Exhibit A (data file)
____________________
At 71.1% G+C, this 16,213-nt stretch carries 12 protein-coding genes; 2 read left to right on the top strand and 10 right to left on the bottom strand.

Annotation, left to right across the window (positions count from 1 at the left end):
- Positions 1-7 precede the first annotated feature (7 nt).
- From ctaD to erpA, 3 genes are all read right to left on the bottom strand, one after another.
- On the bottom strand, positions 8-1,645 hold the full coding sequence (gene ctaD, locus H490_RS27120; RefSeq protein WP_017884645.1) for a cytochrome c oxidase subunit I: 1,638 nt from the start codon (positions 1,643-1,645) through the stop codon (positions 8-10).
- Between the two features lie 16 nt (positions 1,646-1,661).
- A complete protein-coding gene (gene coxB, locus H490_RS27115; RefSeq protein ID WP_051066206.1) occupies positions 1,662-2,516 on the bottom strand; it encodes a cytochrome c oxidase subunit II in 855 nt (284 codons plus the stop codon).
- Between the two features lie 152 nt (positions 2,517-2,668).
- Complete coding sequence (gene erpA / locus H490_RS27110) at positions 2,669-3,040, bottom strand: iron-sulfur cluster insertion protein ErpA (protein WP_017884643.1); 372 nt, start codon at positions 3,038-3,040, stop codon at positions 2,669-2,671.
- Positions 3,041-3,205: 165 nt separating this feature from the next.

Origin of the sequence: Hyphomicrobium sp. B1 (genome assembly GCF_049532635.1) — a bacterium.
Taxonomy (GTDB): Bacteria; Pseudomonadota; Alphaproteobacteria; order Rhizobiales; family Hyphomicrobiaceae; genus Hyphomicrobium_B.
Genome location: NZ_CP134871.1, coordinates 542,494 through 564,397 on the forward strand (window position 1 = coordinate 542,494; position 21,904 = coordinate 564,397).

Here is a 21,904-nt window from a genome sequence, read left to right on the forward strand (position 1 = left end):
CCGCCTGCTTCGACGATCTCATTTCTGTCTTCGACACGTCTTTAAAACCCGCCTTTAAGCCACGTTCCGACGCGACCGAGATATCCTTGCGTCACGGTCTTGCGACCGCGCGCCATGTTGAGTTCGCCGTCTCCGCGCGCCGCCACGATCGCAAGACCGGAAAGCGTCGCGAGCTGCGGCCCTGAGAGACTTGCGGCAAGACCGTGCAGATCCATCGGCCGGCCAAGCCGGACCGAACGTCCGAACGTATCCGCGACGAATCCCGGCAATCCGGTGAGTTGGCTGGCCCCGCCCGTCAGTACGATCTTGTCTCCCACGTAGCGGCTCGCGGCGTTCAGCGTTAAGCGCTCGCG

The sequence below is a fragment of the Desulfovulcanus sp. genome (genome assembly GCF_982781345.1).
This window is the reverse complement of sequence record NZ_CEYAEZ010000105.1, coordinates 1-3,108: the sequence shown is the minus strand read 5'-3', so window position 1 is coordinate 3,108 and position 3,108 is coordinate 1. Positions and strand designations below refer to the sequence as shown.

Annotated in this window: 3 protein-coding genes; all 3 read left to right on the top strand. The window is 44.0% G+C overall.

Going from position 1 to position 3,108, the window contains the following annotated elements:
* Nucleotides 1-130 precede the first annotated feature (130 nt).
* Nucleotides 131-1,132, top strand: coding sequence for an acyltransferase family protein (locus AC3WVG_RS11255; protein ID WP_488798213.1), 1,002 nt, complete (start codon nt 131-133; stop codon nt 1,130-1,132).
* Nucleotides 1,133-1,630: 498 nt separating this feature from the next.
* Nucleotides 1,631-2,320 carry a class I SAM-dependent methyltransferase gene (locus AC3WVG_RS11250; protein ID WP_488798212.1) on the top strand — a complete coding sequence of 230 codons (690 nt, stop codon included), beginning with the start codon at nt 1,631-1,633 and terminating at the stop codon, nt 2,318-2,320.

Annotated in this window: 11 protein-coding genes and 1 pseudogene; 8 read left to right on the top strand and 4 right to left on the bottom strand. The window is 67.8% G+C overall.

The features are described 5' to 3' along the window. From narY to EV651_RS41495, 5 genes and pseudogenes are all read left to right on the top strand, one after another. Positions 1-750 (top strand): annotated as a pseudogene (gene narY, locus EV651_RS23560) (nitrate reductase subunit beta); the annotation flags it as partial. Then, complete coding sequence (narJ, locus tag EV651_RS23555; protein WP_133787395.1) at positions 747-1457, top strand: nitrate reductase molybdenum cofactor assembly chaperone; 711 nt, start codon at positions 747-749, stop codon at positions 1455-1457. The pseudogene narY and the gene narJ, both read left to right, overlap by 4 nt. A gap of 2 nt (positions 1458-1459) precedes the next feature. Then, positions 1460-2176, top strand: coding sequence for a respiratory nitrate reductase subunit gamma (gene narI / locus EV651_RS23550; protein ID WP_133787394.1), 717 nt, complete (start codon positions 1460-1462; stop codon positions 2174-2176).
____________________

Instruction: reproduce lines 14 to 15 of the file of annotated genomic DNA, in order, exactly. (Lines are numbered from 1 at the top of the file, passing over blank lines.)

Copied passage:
Here is a 21,904-nt window from a genome sequence, read left to right on the forward strand (position 1 = left end):
CCGCCTGCTTCGACGATCTCATTTCTGTCTTCGACACGTCTTTAAAACCCGCCTTTAAGCCACGTTCCGACGCGACCGAGATATCCTTGCGTCACGGTCTTGCGACCGCGCGCCATGTTGAGTTCGCCGTCTCCGCGCGCCGCCACGATCGCAAGACCGGAAAGCGTCGCGAGCTGCGGCCCTGAGAGACTTGCGGCAAGACCGTGCAGATCCATCGGCCGGCCAAGCCGGACCGAACGTCCGAACGTATCCGCGACGAATCCCGGCAATCCGGTGAGTTGGCTGGCCCCGCCCGTCAGTACGATCTTGTCTCCCACGTAGCGGCTCGCGGCGTTCAGCGTTAAGCGCTCGCG